Global warming is a human rights issue

Jean Johnson
3/30/05

PORTLAND, Ore. - The fur ruff on Shelia Watt-Cloutier's hooded jacket
glistened under a brilliant Arctic sun, and the warmth in the golden guard
hairs almost seemed to melt the expanse of stark white sea ice on which she
stood. She wasn't too thrilled about the sunny day ... and that's an
understatement.

"The U.S. and others feel they can continue business as usual, when our
entire way of life as we know it may end in my grandson's lifetime,"
Watt-Cloutier said.

Referring to global warming, the elected chairman of the Inuit Circumpolar
Conference, the quasi-governmental group recognized by the United Nations
to represent the 155,000 seal-hunting people scattered around the Arctic,
added, "We have been trying to find ways in which to put ourselves on the
political map in a world where you have a powerful country like the United
States that is staunchly standing for the status quo and does not want to
change its economic policies and move away from dependence on oil, gas and
fossil fuels."

Instead of approaching global climate change as a strictly environmental
issue, the Inuit are aligning themselves with those who see the problem as
a human rights violation. Since 300 scientists fingered "human influences"
as the culprit in Arctic warming in an assessment released in November
2004, the Inuit started working with the nonprofit San Francisco law firm,
EarthJustice. In cooperation with attorneys there, the Inuit are
petitioning the Inter-American Commission on Human Rights over violations
perpetrated by the United States.

Once the commission, the investigative arm of the Organization of American
States, receives the petition, "it will go forward to the United States,
which is the respondent," said EarthJustice's managing attorney for
international programs, Martin Wagner. "The Inuit are arguing that because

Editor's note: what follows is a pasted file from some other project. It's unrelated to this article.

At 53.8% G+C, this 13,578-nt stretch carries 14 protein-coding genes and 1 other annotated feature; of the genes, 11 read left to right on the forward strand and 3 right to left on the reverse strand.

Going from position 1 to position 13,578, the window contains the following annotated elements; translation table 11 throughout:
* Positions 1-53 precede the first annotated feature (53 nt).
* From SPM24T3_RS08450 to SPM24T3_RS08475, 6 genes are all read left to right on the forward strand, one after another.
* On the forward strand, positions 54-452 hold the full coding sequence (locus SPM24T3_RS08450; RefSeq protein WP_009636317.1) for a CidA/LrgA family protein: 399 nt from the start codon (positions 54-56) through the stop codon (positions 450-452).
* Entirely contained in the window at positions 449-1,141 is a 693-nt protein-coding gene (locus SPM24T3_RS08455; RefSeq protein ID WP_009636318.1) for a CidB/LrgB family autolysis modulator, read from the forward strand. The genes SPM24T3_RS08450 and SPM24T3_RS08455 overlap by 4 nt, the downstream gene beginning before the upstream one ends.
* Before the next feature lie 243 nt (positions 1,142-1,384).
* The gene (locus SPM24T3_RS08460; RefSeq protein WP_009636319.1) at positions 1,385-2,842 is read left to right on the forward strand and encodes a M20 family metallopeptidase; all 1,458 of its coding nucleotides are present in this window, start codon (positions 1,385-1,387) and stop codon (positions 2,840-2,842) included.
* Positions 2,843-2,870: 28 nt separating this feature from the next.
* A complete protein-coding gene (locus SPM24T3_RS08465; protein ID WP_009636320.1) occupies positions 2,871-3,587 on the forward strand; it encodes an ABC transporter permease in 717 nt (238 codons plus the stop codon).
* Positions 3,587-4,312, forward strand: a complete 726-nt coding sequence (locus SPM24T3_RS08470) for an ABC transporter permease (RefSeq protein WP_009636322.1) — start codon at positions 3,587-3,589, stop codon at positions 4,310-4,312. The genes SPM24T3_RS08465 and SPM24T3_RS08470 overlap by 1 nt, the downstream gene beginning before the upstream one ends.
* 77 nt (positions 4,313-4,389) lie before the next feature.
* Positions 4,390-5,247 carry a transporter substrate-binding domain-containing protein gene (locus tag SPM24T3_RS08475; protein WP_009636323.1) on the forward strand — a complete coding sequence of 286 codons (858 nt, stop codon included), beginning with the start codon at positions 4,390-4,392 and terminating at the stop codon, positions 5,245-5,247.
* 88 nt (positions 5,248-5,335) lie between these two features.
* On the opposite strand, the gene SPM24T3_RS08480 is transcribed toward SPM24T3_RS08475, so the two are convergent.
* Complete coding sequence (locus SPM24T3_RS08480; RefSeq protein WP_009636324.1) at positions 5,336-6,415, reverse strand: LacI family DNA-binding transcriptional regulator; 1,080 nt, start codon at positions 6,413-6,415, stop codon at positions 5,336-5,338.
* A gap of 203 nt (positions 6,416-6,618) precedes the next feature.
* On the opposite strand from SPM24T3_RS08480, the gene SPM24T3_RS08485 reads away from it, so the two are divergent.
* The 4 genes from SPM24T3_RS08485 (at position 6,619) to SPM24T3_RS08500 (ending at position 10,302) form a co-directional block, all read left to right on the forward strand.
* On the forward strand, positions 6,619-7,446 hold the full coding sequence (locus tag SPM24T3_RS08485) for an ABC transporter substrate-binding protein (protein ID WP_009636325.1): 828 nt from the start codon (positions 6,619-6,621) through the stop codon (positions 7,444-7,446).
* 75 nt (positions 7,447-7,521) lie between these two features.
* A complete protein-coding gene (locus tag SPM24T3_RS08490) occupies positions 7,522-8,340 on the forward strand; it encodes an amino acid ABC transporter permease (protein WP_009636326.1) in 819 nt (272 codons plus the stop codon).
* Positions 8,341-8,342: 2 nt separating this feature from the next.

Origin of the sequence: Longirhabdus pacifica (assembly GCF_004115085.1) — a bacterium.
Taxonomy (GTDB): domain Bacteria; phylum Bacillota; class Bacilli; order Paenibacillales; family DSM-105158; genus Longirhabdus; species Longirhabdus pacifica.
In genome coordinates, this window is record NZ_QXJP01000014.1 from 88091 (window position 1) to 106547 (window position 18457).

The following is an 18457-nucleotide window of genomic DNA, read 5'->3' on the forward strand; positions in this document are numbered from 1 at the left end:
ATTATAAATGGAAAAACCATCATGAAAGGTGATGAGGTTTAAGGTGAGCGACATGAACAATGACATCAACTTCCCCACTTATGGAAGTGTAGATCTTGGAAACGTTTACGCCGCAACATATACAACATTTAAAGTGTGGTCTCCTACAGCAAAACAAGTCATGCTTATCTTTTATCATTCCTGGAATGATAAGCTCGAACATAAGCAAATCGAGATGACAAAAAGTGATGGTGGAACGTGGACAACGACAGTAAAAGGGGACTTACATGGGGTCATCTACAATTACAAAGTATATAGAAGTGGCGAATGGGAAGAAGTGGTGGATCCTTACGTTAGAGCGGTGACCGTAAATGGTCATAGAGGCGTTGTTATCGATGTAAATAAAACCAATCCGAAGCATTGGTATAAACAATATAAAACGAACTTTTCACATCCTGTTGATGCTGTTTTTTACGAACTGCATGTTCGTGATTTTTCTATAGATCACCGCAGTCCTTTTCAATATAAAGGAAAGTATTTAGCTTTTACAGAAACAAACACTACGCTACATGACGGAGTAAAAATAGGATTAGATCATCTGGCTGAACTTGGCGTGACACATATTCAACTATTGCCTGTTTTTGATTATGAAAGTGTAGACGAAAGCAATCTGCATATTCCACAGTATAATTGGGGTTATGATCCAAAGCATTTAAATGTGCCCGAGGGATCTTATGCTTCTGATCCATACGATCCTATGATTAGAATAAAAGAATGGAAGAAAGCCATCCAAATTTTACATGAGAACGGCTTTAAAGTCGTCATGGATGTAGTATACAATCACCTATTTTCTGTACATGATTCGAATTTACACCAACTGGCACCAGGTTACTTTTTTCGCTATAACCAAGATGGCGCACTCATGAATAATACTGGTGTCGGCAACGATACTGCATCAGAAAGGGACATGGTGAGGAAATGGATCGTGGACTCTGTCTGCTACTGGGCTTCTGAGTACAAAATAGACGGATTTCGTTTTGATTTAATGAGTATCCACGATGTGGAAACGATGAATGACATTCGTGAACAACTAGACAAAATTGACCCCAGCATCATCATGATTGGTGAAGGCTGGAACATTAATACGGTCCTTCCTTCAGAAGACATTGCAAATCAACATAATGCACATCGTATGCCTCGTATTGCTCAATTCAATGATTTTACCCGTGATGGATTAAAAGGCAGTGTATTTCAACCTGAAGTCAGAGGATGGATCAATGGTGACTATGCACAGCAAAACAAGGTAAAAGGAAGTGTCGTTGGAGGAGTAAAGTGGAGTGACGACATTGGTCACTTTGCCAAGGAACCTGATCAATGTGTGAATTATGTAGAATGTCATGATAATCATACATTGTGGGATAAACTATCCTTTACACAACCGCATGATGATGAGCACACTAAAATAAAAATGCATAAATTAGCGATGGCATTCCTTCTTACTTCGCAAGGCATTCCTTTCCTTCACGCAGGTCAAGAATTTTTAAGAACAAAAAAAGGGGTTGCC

the U.S. is responsible for 25 percent or more of the greenhouse gas
emissions that are contributing to this climate change, the U.S. has an
international obligation to prevent these human rights violations."

After it hears testimony from both sides, the commission - according to The
New York Times, "one of the world's most authoritative bodies on human
rights" - will make a determination which, while not legally binding, is
expected to have significant impact in terms of potential lawsuits and
diplomatic relations. On the court room front, word has it that the U.S.
might have serious worries. Christopher Horner, lawyer for the Cooler Heads
Coalition (the industry-financed group opposed to cutting emissions), said
that "the planets are aligned very poorly."

Two climate treaties are in place: one from 1992 that requires no emissions
cuts, and the Kyoto Protocol with pledges of signatories to cut greenhouse
gas emissions 5.2 percent by 2012. The Bush administration has rejected the
Kyoto agreement on the grounds that it would be too costly and unfairly
penalize industrial nations. This on-again, off-again stance by the U.S. -
the world's top polluter - leaves the country particularly vulnerable to
lawsuits.

Watt-Cloutier dearly hopes that's the case inasmuch as the U.S., at least
under the Bush administration, has consistently demonstrated its
unwillingness to act otherwise. "We have a challenge on our hands. How do
155,000 Inuit of the world defend themselves in a world of billions of
people, and how do we make this a real people issue?" said Watt-Cloutier.

"One of the things that people cannot fully understand or appreciate is the
actual power of the hunt and hunting culture. People think, 'Oh, they are
just killing animals.' But when we go out on the land and teach our
children to hunt, it's not just about aiming the gun and skinning the seal.
It is also teaching courage and patience and how not to be impulsive and
how to use sound judgment."

Courage and patience; not being impulsive and using sound judgment. If
there were ever lessons the world's greatest capitalist nation needed, they
surely must revolve around these virtues. Virtues that in a culture devoted
to profit and loss and increasing consumption seem to get lost in the din
of the marketplace.

Can 155,000 souls from the frozen North might hold the U.S.'s feet to the
fire long enough for lessons to sink in? If so, Watt-Cloutier's grandson
may get a chance to hunt on the sea ice in the environment of his
forbearers. One can only hope.

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